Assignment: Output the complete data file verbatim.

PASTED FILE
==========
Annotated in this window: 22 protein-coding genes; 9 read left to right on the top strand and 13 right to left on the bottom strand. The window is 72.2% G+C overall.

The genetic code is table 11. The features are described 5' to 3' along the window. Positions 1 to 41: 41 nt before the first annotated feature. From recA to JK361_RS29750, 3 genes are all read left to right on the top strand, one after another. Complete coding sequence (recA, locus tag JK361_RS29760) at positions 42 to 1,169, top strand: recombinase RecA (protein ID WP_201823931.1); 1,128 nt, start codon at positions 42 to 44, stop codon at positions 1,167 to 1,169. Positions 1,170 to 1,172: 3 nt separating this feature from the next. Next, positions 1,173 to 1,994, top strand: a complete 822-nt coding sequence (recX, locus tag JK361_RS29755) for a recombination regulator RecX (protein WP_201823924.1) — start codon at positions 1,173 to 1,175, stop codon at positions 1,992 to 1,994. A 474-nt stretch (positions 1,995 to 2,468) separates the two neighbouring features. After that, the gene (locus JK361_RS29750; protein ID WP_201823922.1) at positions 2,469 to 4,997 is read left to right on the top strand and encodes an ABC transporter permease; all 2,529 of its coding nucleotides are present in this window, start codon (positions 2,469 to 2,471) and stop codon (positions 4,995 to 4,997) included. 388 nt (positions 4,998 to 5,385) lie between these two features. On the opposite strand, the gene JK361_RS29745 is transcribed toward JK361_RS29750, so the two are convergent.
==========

Annotated in this window: 22 protein-coding genes; 9 read left to right on the top strand and 13 right to left on the bottom strand. The window is 72.2% G+C overall.

The genetic code is table 11. The features are described 5' to 3' along the window. Positions 1 to 41: 41 nt before the first annotated feature. From recA to JK361_RS29750, 3 genes are all read left to right on the top strand, one after another. Complete coding sequence (recA, locus tag JK361_RS29760) at positions 42 to 1,169, top strand: recombinase RecA (protein ID WP_201823931.1); 1,128 nt, start codon at positions 42 to 44, stop codon at positions 1,167 to 1,169. Positions 1,170 to 1,172: 3 nt separating this feature from the next. Next, positions 1,173 to 1,994, top strand: a complete 822-nt coding sequence (recX, locus tag JK361_RS29755) for a recombination regulator RecX (protein WP_201823924.1) — start codon at positions 1,173 to 1,175, stop codon at positions 1,992 to 1,994. A 474-nt stretch (positions 1,995 to 2,468) separates the two neighbouring features. After that, the gene (locus JK361_RS29750; protein ID WP_201823922.1) at positions 2,469 to 4,997 is read left to right on the top strand and encodes an ABC transporter permease; all 2,529 of its coding nucleotides are present in this window, start codon (positions 2,469 to 2,471) and stop codon (positions 4,995 to 4,997) included. 388 nt (positions 4,998 to 5,385) lie between these two features. On the opposite strand, the gene JK361_RS29745 is transcribed toward JK361_RS29750, so the two are convergent.